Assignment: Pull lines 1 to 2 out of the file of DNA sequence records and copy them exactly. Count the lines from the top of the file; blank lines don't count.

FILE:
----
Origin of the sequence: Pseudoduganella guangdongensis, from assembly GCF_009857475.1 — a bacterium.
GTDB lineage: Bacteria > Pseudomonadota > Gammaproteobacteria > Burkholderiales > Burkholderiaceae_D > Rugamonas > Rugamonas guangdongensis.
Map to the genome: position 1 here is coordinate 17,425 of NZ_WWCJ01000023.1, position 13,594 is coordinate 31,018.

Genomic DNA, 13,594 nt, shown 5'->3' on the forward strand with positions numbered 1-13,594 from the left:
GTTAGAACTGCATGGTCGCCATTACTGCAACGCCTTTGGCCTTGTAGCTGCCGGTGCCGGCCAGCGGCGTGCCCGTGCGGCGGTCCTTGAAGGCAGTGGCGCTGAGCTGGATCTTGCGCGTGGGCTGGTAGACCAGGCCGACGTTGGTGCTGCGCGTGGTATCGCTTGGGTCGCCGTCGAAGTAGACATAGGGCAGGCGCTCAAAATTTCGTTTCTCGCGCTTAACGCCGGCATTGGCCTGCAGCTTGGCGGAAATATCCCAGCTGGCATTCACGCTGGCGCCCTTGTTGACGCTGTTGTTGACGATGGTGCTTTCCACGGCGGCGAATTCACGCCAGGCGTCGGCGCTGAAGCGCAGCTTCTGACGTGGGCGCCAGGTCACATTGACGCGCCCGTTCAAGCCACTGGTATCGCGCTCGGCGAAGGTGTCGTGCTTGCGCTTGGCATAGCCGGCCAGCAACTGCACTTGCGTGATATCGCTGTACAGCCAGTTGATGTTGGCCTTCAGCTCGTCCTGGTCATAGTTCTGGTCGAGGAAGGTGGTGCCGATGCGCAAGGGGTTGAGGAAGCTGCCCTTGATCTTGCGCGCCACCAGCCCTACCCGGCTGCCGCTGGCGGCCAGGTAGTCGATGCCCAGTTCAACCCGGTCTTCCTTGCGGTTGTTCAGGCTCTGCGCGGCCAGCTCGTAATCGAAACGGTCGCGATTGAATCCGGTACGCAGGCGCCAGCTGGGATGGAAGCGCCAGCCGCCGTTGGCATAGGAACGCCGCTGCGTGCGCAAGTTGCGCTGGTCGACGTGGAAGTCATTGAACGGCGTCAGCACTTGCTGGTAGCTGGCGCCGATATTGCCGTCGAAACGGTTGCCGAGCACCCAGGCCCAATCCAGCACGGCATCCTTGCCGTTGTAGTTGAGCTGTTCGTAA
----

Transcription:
Origin of the sequence: Pseudoduganella guangdongensis, from assembly GCF_009857475.1 — a bacterium.
GTDB lineage: Bacteria > Pseudomonadota > Gammaproteobacteria > Burkholderiales > Burkholderiaceae_D > Rugamonas > Rugamonas guangdongensis.